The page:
This world is broken, yet wrong-doing and pain takes you by surprise and anguish.
Marriages wither and become impassable gulfs.
Party leaders and national figures suddenly pass away.
Music bands split and inspiring movie stars wind up in jail.
There are, of course, reasons why such things happen. Marriages die due to lack of adoration and hard work and often, little adulteries that compound into a deadly avalanche of separation and divorce. Bands split due to misunderstandings and pride.
Party leaders die because death is the final equalizer and movie stars become prisoners because the law is a close second in the art of equalising.
Sin is at the root of all things that can go wrong and will go wrong.
Church communities die too
I recently read an article at the Gospel Coalition titled “It Only Takes One Generation for a Church to Die”. Justin Taylor mentions Sean Lucas, who while researching church history of a popular American denomination, desired to look up church communities he had only heard of until then.
He pursued leads on four, had-been-thriving, significant churches and was stunned to find one thing in common: none of them existed anymore.
Whatever the reasons might have been for these churches to stop functioning, Lucas writes,
“It is enough to cause us as pastors to get on our knees and to beg God to continue to grant mercy to our congregations and to grant them mercy in the generations after us.”
How could church-families, eternal beauty in the making, homes of the gospel of Jesus and a people devoted to Jesus Christ cease to thrive and finally stop living together? Somehow the ways of this world get to us. Things of beauty become twisted apparent-permanence.
Could Marg churches waste away and die?
Well, churches in the book of Revelation faced spiritual death and were warned by the Lord Jesus himself (Rev. 3:1,2,3). Certainly we too could die off if we get proud and don’t bother to be aware of the devil’s various schemes. If we no longer hold on to biblical truths and practices, and if we are left untended, our gatherings are bound to wither like the vine’s branches in John 15.
Here are six signs I understand could be the beginning of spiritual death, especially in the context of Marg churches.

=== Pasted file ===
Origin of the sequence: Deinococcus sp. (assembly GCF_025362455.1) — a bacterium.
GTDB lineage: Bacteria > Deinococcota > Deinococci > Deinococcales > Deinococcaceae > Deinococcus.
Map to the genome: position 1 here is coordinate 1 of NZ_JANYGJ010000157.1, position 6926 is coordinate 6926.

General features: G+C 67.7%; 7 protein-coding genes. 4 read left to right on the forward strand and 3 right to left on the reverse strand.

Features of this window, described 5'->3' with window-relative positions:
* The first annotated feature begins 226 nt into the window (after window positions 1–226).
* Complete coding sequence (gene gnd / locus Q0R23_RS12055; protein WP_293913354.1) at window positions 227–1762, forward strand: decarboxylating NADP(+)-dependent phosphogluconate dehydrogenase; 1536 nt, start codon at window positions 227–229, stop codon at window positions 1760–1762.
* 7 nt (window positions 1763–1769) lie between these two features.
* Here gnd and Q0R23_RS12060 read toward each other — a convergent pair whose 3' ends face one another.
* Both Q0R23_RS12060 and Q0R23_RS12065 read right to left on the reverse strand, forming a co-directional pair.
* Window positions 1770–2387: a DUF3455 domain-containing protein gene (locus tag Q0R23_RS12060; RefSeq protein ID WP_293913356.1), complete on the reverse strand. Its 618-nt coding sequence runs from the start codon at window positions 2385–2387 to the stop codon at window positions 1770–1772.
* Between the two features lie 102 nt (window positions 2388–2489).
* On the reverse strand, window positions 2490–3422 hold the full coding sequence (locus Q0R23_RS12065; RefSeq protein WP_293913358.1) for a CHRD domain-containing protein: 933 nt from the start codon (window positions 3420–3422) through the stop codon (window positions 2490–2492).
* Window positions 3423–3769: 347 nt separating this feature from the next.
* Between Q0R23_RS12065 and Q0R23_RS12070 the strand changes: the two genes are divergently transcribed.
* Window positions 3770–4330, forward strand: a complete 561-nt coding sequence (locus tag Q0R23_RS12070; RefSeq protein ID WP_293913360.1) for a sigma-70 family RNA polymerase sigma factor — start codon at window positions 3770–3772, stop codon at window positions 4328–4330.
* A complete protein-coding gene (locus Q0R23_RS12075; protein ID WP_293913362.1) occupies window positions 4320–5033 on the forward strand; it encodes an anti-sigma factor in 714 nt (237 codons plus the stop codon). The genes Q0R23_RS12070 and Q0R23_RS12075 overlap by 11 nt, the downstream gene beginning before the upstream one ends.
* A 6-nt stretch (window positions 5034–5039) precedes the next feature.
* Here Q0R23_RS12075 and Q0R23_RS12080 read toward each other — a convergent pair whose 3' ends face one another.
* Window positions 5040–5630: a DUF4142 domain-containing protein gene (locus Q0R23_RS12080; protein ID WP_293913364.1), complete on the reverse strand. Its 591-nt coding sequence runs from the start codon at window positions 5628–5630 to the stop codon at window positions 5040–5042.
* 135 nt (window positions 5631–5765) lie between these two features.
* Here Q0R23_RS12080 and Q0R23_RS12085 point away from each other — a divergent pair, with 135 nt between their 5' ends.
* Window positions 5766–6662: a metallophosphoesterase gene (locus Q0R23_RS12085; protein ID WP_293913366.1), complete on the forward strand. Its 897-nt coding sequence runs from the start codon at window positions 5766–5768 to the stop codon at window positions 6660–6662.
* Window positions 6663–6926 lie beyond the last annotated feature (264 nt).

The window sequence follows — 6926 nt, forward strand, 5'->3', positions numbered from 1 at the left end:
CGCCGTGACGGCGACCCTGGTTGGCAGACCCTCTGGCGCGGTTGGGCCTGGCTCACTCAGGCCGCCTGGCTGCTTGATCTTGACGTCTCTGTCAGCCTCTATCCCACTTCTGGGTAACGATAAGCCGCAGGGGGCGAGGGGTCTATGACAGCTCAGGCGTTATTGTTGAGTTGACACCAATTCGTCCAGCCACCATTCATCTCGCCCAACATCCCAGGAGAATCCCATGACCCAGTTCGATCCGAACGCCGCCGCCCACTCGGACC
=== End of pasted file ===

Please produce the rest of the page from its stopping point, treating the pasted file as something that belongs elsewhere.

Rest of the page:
1. When Marg omits sharing the Bad News before the Good News.
It could be because we don’t want to offend people, it could be because we don’t think it too important, but leaving out the bad news is just manipulative. The bad news precedes the gospel -all of us deserve eternal torment in hell is a central truth in the Bible. A prevalent unhealthy “gospel” today is “Jesus loves you and died for your sin”. Do you know what’s ironic? At least nine different times in the gospels, it is Jesus who teaches about hell and the coming judgment.
The good news is incomplete and powerless without the uncomforting bad news preceding it, because really- without the bad news, the good news is never really any good for anyone.
As a community, when we stop reminding ourselves of this truth and as the elders and teachers leave out this inconvenient truth in their preaching, the church could be very well on the decline.
2. When Marg is centrally concerned with something or someone other than Jesus Christ.
We call Him “Lord of Lords”, we know He is the “first and the last”. I have experienced that Bible-teaching has pretty much no power without the good news of one Man’s obedience making us righteous before God (Rom. 5:19).
Many a church has assumed that her people know the gospel, so “why to preach it to ourselves?”. Fatal mistake. As Justin Taylor quotes,
The gospel is accepted.
The gospel is assumed.
The gospel is confused, then-
The gospel is lost.
Sometimes other teachings and pressing concerns might take centre-stage and make us forget that to become like Jesus, Christians need to meditate on His character and His sacrificial work.
I think no church can ever honestly say they don’t need to remind themselves of Jesus, the Son of God, who, full of grace and truth, was made sin for our sake (2 Cor. 5:21) so we might become God’s righteousness.